The Chancellor could take the advice of his opposite number, Ed Balls, and simply spend more to try to stimulate growth. But that would be an admission of failure.
The second option is to listen to Sir Mervyn King, Governor of the Bank of England, who has argued that failure to hit deficit reduction targets is acceptable, provided it is caused by external factors (such as the eurozone crisis) rather than by a failure to control expenditure. That is the ‘do nothing’ or ‘steady as she goes’ option.
There is a third option: to implement deeper cuts in areas which will have less impact on the economy (such as Whitehall administrative costs) in order to boost spending on programmes designed to kick-start the economy. Back in 2010, KPMG and Oxford Economics published a report on ‘Meeting the Deficit Challenge’. We argued then that the Chancellor needed to cut decisively, concentrate on cutting current spending, not capital, and re-engineer government. He deserves credit for having taken the first of those three steps, but his track record on the others is much less good: capital spending has borne the brunt of the cuts and there has been a distinct lack of progress in reforming the public sector.
There is an obvious answer, but it will require political courage and will be challenging to implement: the government needs to reduce current spending still further, turn this to advantage by taking the opportunity to drive fundamental reform of public service delivery, and invest the money that is saved in capital programmes such as housebuilding, transport infrastructure and high-speed broadband.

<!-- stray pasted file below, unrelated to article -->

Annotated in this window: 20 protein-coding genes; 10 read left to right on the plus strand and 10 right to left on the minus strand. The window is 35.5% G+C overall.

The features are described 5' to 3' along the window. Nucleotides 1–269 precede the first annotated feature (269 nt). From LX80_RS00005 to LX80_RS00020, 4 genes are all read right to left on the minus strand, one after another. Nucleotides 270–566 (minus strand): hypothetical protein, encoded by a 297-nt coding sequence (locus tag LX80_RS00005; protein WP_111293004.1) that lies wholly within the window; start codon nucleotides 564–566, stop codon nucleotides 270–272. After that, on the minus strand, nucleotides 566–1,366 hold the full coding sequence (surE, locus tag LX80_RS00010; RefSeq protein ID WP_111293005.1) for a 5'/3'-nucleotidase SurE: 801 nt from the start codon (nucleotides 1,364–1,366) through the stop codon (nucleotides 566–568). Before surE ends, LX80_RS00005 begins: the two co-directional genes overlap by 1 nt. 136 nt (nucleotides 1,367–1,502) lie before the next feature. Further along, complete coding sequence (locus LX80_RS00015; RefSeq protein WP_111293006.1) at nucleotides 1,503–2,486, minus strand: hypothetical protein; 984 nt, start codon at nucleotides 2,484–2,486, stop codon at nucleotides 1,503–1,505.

Within Whitehall, Michael Gove’s Education Department is leading the way, with a radical proposal to reduce civil service numbers and replace the old hierarchical structures with a more flexible, project-based approach to policy design and implementation. The question is whether the rest of Whitehall will be brave enough to follow suit. As far as the wider public sector is concerned, the government already has a blueprint for action – the ‘Open Public Services’ white paper. What is disappointing is government’s failure to put the proposals into practice to date. Implementation of the key principles set out in the white paper – particularly the opening up of public services to competition – needs to be made a priority and directed from the centre of government.
So look out for the following announcements in the Autumn Statement: further cuts in Whitehall budgets, a switch from current spending to capital and a commitment to implement the principles set out in ‘Open Public Services’. Is the Chancellor likely to grasp the nettle in all three areas? Probably not, but even one or two out of three would be a start.
By Alan Downey, Head of Public Sector, KPMG